Mexican architect, Frida Escobedo, receives a lifetime achievement award in Paris

Escobedo has been selected to design the new pavilion of the Metropolitan Museum in New York

The Mexican architect Frida Escobedo received this Saturday the Charlotte Perriand award from the ‘Createurs Design’ association for her entire career as a creator and teacher.

Escobedo stated upon receiving the award that it “has a particular meaning, due to my deep admiration for Charlotte Perriand.”

Since Perriand was “a pioneering woman,” she dedicated the award to “other pioneering women who have allowed me to get here.”

The association’s awards, presented this year in Paris, each year honor outstanding figures in architecture, design, photography or exhibition curating in fourteen categories.

Mexico took home two other awards, as Pabellón de la Reserva, by the HEMAA studio, received the award for best residential architecture project.

Additionally, Héctor Esrawe won the award for best design for a limited or custom series, for his Frecuencia collection.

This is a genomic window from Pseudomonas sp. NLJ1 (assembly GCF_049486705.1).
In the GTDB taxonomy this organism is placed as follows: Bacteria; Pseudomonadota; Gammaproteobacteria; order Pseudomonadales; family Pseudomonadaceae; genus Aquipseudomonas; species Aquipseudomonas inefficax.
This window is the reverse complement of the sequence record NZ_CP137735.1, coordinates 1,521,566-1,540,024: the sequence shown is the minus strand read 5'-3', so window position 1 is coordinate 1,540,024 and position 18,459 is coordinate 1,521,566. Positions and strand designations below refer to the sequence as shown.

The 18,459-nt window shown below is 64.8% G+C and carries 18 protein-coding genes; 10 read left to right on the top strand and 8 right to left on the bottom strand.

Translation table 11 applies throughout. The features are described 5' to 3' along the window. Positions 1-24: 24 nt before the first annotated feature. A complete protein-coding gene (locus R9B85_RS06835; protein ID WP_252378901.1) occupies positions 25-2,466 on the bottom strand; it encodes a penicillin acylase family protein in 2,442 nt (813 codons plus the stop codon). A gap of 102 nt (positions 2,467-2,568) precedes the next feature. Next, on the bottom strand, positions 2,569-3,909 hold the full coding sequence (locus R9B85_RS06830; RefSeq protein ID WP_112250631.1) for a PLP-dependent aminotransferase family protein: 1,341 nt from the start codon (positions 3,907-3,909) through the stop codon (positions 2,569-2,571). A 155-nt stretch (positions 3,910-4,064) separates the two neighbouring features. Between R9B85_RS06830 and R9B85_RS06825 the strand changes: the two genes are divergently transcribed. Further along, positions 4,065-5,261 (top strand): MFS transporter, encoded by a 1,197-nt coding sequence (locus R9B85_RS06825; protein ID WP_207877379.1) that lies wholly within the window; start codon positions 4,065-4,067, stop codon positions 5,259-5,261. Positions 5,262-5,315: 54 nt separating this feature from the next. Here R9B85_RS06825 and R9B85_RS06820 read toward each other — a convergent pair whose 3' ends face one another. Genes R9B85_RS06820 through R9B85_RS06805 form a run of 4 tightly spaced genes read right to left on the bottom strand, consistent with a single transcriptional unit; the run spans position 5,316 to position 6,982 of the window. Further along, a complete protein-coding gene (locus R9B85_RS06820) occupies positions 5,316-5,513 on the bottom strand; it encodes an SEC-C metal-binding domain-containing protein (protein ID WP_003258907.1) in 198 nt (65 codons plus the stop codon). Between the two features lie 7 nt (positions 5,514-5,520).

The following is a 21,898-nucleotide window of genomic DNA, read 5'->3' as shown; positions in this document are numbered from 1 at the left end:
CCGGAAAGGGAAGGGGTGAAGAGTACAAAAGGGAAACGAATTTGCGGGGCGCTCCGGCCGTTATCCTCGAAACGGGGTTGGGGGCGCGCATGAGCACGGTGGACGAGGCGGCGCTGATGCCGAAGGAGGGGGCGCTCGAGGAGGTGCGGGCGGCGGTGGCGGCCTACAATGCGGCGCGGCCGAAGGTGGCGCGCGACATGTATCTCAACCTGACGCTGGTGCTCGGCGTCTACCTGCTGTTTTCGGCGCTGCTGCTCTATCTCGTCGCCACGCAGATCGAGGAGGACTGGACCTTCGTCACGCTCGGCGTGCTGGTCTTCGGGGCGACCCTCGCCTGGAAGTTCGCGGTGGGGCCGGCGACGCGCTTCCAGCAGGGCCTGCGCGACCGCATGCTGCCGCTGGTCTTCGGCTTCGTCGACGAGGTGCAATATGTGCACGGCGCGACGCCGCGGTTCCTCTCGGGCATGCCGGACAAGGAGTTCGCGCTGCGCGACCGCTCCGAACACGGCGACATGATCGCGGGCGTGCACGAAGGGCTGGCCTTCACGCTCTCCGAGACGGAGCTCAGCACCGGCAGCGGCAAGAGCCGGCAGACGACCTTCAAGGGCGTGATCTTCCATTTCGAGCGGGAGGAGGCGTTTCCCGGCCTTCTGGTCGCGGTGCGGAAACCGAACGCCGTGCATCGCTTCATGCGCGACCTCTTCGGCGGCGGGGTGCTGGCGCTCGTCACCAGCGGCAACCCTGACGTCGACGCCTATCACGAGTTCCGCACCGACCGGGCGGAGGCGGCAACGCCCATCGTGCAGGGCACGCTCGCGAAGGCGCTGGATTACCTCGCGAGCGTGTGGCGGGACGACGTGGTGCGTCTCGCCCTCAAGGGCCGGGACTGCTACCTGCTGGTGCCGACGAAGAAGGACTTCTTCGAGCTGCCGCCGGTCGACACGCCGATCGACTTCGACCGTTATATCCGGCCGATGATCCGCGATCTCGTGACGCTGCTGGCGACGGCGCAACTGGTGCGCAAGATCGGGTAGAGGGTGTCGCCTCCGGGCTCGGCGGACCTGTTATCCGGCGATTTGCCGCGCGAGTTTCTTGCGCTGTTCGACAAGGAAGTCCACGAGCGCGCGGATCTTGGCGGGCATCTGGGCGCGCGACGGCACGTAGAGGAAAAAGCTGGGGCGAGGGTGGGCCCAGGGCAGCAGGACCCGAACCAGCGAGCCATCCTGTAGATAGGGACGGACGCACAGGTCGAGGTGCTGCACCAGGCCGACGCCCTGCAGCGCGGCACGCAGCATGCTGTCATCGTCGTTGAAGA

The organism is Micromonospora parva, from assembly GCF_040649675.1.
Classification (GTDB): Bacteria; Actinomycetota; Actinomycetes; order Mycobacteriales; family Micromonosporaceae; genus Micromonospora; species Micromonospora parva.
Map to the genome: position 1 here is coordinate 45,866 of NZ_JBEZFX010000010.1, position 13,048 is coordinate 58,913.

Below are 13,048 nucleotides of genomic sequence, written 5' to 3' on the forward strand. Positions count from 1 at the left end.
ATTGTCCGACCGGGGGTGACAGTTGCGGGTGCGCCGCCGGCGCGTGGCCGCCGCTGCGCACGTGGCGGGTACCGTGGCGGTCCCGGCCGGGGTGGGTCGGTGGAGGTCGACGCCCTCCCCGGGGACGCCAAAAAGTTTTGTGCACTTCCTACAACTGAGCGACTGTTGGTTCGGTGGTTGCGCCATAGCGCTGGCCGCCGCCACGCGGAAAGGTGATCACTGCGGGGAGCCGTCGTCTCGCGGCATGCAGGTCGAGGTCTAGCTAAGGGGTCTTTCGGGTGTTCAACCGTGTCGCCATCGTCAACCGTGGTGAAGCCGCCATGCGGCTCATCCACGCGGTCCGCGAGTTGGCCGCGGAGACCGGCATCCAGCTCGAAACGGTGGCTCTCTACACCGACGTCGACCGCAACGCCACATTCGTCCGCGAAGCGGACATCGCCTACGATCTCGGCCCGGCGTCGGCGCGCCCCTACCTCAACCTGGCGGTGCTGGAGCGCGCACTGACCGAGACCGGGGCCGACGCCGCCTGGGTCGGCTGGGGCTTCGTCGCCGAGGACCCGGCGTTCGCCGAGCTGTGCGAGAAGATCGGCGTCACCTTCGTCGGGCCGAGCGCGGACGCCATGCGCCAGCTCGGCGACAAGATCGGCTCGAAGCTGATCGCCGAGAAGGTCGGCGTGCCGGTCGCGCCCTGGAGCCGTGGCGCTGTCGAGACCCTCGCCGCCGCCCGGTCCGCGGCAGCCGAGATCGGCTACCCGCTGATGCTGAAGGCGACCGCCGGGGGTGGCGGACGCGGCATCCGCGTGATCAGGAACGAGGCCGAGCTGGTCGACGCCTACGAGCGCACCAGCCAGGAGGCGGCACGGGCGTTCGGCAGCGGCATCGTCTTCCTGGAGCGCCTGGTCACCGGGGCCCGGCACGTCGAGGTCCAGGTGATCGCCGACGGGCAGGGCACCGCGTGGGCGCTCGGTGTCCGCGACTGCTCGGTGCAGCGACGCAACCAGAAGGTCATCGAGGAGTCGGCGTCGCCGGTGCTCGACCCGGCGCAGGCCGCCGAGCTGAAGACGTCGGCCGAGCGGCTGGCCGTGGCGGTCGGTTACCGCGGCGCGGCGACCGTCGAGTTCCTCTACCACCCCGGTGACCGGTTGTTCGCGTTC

Born in Mexico City 45 years ago, Escobedo has been selected to design the new pavilion of the Metropolitan Museum in New York, the first woman to receive a similar commission from this institution.

Also the author of emblematic works such as the ‘Casa Negra’ or the Librería del Fondo Octavio Paz in Mexico City, she has received several awards and has been a jury in competitions at American and Mexican universities.

The lifetime achievement award is named after the French architect and designer Charlotte Perriand (1903-1999), a key figure in the evolution of furniture and other household objects towards a concept integrated into contemporary functionality.

Frida Escobedo graduated as an architect and urban planner from the Universidad Iberoamericana and completed a master’s degree in Art, Design and the Public Domain at the Graduate School of Design at Harvard. Since 2007 she has been a professor at the Universidad Iberoamericana. She has participated as a jury for the Harvard Graduate School of Design, the Boston Architectural College and the Tec de Monterrey Campus Querétaro in Mexico.